In this post, we’ll discuss the Philodendron Micans, a favorite among plant enthusiasts due to its lush, trailing vines. We’ll cover various aspects of its care, including light, soil, water, propagation, humidity, and other tips to help you grow a beautiful and full plant.
Philodendron hederaceum ‘Micans’ is an evergreen, climbing houseplant of the Araceae family native to the tropical rainforests of Central America and the West Indies. It is distinguished by its lovely, large, very dark green, heart-shaped leaves, some big leaves (some small) which grow up to 4 inches long.
The leaves also have shades of red, some almost brown depending on the light they receive, making them irresistible to the touch. They start off orangey and then fade to a dark, deep green. The leaves are also velvety, adding a nice texture. On the back, they are dark purple, providing a pop of color from different angles.
In the sun, the leaves are shimmery, making it visually appealing up close and in person. Micans adds a unique pop of color to your collection, standing out from plain green plants. Additionally, each leaf is heart-shaped, associating the plant with love.
Found in forests and jungles with high humidity, they usually climb tree trunks. Understanding its native habitat helps visualize its care requirements.
Being an intuitive choice for gifts, this fast-growing species develops thin stems and aerial roots that look spectacular hanging and is a ‘must-have’ for the urban jungle collection! It is not ‘Pet friendly’ but it can renew the atmosphere and purify the air around it.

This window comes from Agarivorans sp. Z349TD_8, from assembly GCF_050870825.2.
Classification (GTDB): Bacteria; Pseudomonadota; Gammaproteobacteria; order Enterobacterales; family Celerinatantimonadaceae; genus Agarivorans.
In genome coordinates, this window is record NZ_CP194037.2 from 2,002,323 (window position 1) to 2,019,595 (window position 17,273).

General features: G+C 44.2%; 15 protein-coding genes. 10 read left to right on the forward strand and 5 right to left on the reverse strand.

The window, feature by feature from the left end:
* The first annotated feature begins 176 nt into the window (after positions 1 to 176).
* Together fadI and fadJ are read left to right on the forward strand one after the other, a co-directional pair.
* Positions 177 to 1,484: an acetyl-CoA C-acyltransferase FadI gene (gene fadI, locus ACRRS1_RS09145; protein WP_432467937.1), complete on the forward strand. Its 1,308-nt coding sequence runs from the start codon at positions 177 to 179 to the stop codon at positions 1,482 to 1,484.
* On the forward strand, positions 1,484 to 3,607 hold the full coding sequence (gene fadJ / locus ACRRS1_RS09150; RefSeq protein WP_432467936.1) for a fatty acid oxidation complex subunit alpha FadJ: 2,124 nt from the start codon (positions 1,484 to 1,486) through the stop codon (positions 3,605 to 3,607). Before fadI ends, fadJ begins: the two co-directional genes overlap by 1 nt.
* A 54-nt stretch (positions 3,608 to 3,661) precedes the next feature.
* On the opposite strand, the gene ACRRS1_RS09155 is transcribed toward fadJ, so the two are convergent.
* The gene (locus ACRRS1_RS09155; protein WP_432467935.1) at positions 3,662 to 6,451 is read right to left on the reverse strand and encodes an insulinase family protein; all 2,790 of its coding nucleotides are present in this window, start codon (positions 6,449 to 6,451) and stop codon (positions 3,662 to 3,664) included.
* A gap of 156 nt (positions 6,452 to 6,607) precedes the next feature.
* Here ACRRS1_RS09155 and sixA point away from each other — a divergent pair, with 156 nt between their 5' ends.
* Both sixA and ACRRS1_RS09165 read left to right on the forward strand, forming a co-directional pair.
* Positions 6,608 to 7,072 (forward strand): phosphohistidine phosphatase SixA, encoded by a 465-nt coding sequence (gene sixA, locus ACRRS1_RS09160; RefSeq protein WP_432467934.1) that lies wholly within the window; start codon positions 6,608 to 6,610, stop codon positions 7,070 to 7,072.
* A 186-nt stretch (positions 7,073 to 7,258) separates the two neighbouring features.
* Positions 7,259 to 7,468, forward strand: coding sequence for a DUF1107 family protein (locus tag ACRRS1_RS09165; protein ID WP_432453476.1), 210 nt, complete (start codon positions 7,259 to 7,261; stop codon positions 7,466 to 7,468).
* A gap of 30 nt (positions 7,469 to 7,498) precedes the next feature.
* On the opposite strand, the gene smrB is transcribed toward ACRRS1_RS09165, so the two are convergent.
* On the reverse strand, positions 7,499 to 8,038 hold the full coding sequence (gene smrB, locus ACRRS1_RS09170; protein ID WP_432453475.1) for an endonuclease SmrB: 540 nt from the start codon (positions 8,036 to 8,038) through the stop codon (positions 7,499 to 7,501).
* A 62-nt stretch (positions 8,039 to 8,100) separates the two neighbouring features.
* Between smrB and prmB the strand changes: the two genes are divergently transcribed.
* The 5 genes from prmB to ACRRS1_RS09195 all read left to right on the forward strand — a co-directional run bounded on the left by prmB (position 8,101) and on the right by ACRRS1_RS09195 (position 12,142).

Is Philodendron micans a climbing variety?
Philodendron micans is a climbing philodendron that can be kept as a hanging plant, allowing its long vines to hang downwards, or made to climb on supports.
Consider staking if you want the plant to climb. Use a moss pole, bamboo stake, or trellis to support its upward growth. Alternatively, if you prefer a trailing look, place it in a hanging basket.
Are there different types of philodendron Micans?
Yes, there are various varieties and hybrids of Philodendron Micans with color of the leaves ranging from the common very dark green to lime green (Philodendron Micans Light).
Variegated philodendron micans is still very rare in collections. It is characterized by velvety leaves with stunning variegation that ranging from cream to yellow to pink. The trailing beauty is a truly unique specimen and one for the ultimate plant collector.
|Central America, West Indies
|Yellow, Green, Brown, Red
|Width at maturity
|3 – 5 feet (1 – 1.5m)
|Height at maturity
|5 – 8 feet (1.5 – 2.5m)
|H1a: Minimum tolerated temperatures: > 60°F
|Non Pet Friendly
Philodendron Micans price
Regarding price and availability, Philodendron Micans was once considered rare and expensive. However, these days, it has become more common, and prices have decreased. You can find cuttings for around $15 to $20, making it an accessible addition to your collection.
Philodendron Micans Care
In terms of care, Philodendron Micans doesn’t really ask for much, making it a relatively easy plant to care for. However, certain conditions make it ideal for this plant to grow well and these are:
For lighting, Philodendron Micans prefers bright, indirect light, mimicking its natural habitat. They do well in east-facing windows, as the morning sun is less intense. For west-facing windows, pull the plant back or slightly off to the side to avoid the harsh afternoon sun. Some suggest they prefer medium to bright indirect light, but I’ve found that they can adapt to a range of lighting conditions.
Avoid direct sunlight as it can cause sunburn, and damage the leaves. While this won’t harm the plant’s overall health, it leads to cosmetic damage. The burnt leaves eventually shed, particularly those close to the plant’s base, and your plant will start to look bare. Therefore, maintaining an optimal light environment will help it thrive and produce luscious leaves.